Yvonne Brown, my friend and Cass’ “girlfriend” was really hurt and angry yesterday. She came to Cass’, but he was off with a gal from French Guyana whom he is bedding down with for four days. Yvonne asked me about this and about a gal who was here the other day (and ended up in Cass’ bed); Cass lies to her about these women and certainly wouldn’t approve of Yvonne having lovers on the side.

Some of the Jamaican men I have met (as well as those men who admire and emulate these men) talk endlessly about RESPECT and sing righteously about PEACE and LOVE. Unfortunately, they know nothing about any of these things. Give all these guys a few dozen years to mature and learn the lessons of love, and then we’ll see who these guys are and how they treat the people who love and care about them.

Yvonne told me about women in Jamaica. Many (most) are still not independent, and the men use them shamelessly. Women are still living traditional lives: taking care of children, houses, and men; men are denying the women equality and liberty, but giving themselves all the pleasure and freedom they want.

There’s no welfare for single moms here in Jamaica; there’s no social security for old folks. A woman with little kids who is dependent on a man is really up shit creek anywhere, but especially in a culture like this where men expect to be free and superior to women.

A woman Downtown said to me: “We (Jamaicans) don’t take things seriously.” She meant this in the most serious, critical manner. Jamaicans are becoming serious about their culture (or perhaps they always have been).

I went walking around Cass’ neighborhood yesterday with Marcello and later with Fabio. We talked to people and bought beers in a bar; Fabio played a little soccer and discussed the economy with some men. I was stoned and relaxed; an enjoyable time! Jamaica is very much a street culture.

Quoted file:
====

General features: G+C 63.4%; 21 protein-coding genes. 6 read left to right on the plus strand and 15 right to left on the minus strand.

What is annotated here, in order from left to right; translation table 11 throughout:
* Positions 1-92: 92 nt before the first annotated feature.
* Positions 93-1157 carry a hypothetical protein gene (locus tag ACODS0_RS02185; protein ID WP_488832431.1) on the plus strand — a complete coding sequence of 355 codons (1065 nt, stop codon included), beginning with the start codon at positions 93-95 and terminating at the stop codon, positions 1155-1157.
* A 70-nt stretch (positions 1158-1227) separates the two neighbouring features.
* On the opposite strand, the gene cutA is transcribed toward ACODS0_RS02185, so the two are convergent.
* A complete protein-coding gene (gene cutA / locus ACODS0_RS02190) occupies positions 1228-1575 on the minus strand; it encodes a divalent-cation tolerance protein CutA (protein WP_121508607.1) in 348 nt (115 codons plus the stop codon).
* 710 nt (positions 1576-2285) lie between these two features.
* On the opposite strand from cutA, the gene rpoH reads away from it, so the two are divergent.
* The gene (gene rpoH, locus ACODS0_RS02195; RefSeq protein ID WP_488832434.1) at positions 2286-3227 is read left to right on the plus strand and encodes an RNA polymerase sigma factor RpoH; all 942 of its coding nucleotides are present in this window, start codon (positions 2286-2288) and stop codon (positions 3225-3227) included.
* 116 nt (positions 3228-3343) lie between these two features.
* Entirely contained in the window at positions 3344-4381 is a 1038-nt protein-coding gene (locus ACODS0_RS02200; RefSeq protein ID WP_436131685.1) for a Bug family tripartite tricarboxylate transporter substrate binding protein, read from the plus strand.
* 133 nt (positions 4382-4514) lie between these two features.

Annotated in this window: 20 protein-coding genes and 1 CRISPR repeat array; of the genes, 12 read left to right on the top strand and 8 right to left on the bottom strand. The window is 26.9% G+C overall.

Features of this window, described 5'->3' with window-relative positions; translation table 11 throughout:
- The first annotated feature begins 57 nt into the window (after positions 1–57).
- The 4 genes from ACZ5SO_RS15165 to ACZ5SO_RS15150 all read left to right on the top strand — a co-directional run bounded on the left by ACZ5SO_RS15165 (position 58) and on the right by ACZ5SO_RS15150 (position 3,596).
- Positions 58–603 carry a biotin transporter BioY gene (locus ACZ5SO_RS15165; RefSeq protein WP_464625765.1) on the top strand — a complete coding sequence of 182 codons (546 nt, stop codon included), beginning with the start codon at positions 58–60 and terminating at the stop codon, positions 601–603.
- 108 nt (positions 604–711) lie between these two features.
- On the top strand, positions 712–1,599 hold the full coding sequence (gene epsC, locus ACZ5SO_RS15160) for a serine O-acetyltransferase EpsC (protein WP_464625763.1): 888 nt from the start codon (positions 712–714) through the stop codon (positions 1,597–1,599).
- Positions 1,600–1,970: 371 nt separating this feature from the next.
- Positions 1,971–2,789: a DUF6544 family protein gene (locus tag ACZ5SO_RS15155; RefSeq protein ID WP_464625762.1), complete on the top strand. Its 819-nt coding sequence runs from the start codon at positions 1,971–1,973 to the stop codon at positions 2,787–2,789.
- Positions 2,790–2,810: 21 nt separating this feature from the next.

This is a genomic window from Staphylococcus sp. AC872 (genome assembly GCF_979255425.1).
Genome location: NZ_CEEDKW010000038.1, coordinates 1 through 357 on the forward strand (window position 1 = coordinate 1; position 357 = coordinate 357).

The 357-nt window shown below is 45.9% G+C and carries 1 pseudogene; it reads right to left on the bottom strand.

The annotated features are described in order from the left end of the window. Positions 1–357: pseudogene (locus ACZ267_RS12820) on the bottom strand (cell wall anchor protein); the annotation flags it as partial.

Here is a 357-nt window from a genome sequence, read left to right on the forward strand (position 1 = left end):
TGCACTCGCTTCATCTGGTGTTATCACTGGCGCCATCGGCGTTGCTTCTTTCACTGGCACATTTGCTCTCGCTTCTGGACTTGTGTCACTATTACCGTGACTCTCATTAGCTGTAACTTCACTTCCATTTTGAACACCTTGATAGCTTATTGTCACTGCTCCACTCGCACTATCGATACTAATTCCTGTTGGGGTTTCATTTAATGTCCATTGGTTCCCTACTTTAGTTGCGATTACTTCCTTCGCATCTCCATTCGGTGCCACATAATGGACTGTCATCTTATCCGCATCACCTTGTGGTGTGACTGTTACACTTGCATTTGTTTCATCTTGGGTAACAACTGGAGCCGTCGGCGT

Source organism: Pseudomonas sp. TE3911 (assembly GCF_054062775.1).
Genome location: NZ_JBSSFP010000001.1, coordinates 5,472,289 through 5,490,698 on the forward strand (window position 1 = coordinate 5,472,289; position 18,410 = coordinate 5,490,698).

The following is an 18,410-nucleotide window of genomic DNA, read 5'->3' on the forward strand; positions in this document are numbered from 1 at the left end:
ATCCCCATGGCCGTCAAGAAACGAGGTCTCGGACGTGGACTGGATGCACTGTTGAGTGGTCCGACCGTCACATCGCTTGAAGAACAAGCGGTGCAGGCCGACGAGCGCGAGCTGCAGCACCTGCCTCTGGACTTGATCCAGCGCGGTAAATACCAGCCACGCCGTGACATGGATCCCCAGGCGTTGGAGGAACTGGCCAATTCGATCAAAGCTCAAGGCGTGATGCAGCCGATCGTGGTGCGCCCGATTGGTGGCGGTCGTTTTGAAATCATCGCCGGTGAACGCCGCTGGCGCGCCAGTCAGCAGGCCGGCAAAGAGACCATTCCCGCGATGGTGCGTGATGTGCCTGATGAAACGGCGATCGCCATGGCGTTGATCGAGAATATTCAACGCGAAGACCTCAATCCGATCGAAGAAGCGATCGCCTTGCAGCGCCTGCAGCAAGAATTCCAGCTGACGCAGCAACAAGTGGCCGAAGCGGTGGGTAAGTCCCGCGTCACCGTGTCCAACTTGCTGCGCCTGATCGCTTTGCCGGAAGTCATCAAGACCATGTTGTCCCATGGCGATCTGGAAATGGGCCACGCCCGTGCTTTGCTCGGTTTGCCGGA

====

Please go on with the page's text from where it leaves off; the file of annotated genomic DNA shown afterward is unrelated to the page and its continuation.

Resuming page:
After our walk, Marcello (who is an upper middle-class Brazilian) said to me, “What was that man saying to you?” I had forgotten (stoned!). “Were there double meanings?” he asked. “In this neighborhood,” I said, “everything has a double meaning.” This is true among the poor; I know this from my Dad (who was raised very poor in Berlin, Germany), from my ex-husband, Hank (also raised poor in southern Ohio, USA), and from my own experiences after my 1974 divorce, when I chose to hang out with poor people on the streets of several California cities. The underclasses are skilled in the double entendre because they are the most likely victims of crime (from the police and from their neighbors) and social repression.

A police car cruised by us as Marcello and I were walking around Cass’ neighborhood, drinking beers. I stopped and spoke to them. “How are you doing?” I said.” Is everything OK?” They said they were fine and asked if I was passing through; I said yes, I was. Marcello asked me if this question about passing through was motivated by prejudice (eg., are you a Gypsy and going to be gone soon). I don’t know how these police men perceived me, so I wasn’t really able to answer him directly.